Mahjong expanding 'to every corner of the world'
Updated: 2014-11-03 01:23
More foreigners are playing mahjong, and they are beating the Chinese at their own game. wang zhuangfei / for china daily
Technology has been a driving force in promoting the traditional Chinese game internationally. Erik Nilsson reports.
Foreigners are beating Chinese at their own game — mahjong.
Uproar ensued after the highest-scoring Chinese player at this year's European Mahjong Championship came in 30th and the highest-ranking Chinese team finished 37th.
"This result is equal to Brazil not qualifying for the World Cup," media quoted foreign Chinese news site Literature City as saying. (Many pundits pointed out that China didn't qualify for the World Cup.)
Emotions became visceral on social media, and traditional media chimed in. Explanations — some said excuses — were debated. Jetlag. Weak players. Luck of the draw — or lack thereof. Any and all of these may be true.
But Yao Xiaolei, assistant secretary-general of the game's Beijing-based global governing body, the World Mahjong Organization, points to a certainty fewer dispute. "Although the results were not good, we should look at the very quick development of the European (tournament) mahjong in recent years. It showed Chinese mahjong's promotion has been rewarded," media quoted Yao as saying.
The game invented in China roughly two millennia ago is gaining ground globally in the new millennium. It arguably ranks among the country's top cultural exports.
"Mahjong is increasing in popularity in Europe," says Tina Christensen, president of the European Mahjong Championship's organizer, the European Mahjong Association.
"In Europe, mahjong (events are) organized in several countries with many tournaments and many demonstrations at game and culture festivals. There is some luck involved in mahjong. But China didn't send their strongest player to recent tournaments in Europe," says Christensen, who's also the World Mahjong Organization's deputy secretary-general.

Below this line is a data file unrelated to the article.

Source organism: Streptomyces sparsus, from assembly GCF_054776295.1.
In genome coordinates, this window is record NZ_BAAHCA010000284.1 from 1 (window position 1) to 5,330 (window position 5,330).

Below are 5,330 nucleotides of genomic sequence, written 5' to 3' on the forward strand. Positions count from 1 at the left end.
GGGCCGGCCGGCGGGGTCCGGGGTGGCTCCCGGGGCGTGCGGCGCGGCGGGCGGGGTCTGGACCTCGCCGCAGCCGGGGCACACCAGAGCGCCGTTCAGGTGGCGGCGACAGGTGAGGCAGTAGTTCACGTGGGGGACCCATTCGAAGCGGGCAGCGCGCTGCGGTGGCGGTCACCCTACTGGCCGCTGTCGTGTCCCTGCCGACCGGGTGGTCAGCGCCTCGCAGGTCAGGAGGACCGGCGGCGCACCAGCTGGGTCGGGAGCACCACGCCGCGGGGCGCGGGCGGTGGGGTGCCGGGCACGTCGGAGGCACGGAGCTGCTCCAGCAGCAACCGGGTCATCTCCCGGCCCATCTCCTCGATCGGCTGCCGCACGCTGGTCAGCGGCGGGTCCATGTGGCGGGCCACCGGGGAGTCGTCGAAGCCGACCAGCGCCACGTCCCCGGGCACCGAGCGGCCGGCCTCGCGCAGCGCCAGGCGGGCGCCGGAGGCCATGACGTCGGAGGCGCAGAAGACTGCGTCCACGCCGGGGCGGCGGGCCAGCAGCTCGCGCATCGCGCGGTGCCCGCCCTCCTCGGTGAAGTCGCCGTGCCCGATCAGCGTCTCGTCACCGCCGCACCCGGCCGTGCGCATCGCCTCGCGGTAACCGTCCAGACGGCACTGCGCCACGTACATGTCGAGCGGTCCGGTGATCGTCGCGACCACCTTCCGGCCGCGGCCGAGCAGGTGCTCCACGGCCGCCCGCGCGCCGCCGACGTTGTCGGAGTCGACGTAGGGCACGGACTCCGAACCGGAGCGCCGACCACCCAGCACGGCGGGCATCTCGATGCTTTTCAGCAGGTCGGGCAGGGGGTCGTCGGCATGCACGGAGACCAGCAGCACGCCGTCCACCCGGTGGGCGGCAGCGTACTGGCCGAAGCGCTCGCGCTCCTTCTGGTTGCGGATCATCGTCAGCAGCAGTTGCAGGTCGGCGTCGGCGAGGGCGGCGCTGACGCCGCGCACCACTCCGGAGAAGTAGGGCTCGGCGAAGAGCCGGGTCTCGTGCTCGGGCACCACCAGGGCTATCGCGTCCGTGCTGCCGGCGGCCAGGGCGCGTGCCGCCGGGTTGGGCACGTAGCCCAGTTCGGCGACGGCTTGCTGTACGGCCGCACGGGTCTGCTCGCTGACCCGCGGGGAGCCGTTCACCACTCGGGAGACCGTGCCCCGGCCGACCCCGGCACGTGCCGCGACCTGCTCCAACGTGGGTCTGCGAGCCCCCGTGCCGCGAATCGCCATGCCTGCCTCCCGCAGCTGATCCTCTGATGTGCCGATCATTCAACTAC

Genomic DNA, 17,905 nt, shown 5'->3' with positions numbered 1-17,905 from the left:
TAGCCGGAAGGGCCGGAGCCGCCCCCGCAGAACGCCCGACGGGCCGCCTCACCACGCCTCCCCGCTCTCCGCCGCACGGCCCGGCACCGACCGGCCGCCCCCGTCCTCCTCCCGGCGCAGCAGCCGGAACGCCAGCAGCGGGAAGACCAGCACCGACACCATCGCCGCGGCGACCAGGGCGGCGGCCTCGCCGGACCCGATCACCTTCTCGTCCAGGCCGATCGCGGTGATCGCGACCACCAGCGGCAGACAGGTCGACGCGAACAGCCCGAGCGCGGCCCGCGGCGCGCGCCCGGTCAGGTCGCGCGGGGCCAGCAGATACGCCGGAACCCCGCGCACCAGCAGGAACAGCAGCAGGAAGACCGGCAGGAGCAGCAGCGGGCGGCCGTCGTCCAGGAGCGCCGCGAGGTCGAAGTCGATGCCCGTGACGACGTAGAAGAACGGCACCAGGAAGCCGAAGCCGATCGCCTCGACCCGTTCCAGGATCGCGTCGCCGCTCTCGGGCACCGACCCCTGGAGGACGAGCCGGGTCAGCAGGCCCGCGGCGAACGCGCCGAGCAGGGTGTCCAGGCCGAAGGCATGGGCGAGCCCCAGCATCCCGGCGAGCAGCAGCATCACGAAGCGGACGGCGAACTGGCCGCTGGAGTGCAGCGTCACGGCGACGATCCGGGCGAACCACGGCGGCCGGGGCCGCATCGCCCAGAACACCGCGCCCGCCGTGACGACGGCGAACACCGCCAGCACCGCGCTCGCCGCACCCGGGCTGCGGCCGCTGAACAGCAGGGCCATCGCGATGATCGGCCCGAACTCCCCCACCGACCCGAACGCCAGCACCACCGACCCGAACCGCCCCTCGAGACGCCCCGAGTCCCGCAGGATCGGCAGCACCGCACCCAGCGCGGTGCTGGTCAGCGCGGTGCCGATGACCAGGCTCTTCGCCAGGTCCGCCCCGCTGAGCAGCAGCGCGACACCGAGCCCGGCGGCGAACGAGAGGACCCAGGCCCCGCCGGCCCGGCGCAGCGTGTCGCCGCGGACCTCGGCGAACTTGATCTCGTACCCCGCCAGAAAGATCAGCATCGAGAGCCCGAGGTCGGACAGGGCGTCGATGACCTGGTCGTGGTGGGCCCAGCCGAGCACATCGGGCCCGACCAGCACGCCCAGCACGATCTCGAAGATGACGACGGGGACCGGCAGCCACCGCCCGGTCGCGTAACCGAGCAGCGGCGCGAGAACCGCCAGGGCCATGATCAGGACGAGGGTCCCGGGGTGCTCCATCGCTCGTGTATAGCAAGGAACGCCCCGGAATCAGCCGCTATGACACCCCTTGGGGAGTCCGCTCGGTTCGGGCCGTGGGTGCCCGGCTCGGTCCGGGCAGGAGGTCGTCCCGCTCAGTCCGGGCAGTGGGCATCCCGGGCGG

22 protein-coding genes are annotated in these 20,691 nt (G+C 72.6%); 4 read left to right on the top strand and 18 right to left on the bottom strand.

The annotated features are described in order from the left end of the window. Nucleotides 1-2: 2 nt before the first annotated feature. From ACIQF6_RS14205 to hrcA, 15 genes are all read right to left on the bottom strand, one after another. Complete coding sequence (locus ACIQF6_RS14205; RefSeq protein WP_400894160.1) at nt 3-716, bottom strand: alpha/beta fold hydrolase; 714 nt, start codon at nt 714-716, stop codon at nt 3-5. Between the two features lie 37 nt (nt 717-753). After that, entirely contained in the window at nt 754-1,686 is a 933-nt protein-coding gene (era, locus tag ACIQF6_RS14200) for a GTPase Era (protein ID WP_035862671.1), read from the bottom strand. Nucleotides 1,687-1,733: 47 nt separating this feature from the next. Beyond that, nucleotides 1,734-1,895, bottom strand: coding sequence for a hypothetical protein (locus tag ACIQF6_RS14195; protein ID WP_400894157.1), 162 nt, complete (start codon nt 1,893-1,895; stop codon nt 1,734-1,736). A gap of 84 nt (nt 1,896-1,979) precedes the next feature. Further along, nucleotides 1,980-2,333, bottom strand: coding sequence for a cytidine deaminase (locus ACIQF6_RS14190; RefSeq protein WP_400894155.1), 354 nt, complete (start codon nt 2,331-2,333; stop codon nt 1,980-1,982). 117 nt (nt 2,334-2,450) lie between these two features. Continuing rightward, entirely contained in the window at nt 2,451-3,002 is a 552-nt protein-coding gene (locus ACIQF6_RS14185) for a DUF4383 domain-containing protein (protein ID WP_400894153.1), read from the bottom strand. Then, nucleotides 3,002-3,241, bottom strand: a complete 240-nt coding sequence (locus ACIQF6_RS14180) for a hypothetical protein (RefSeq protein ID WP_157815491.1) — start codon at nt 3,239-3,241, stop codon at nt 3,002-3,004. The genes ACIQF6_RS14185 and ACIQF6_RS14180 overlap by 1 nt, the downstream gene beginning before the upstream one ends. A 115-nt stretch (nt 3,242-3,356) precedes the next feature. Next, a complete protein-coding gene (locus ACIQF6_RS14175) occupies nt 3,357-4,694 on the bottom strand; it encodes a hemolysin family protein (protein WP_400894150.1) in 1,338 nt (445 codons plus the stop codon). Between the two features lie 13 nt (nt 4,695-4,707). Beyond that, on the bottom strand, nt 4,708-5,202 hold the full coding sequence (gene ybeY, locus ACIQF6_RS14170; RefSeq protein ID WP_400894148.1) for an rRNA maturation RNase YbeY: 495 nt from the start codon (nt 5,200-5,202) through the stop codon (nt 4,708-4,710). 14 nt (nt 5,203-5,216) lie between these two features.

Australian Mahjong League managing director Freddy Fajardo asserts a home-turf disadvantage. "It's a combination of learning the tournament rules, scoring, formats and practice," he says. "Mahjong is a game of skill that does also require a little bit of luck."
More "mahjong cruises" are setting sail from Western ports, and overseas national associations, tournaments and leagues are proliferating.
European tournaments have surged from two when the European Mahjong Association was established in 2005 to 40 last year, Christensen says. The continent hosts about 700 tournament players, she says.
Mah Jongg: The Art of the Game co-author Ann M. Israel points to US surveys that suggest the country hosts between 500,000 and 800,000 players of various levels. "Mahjong is popular with literally millions of participants in all the Asian countries," she says.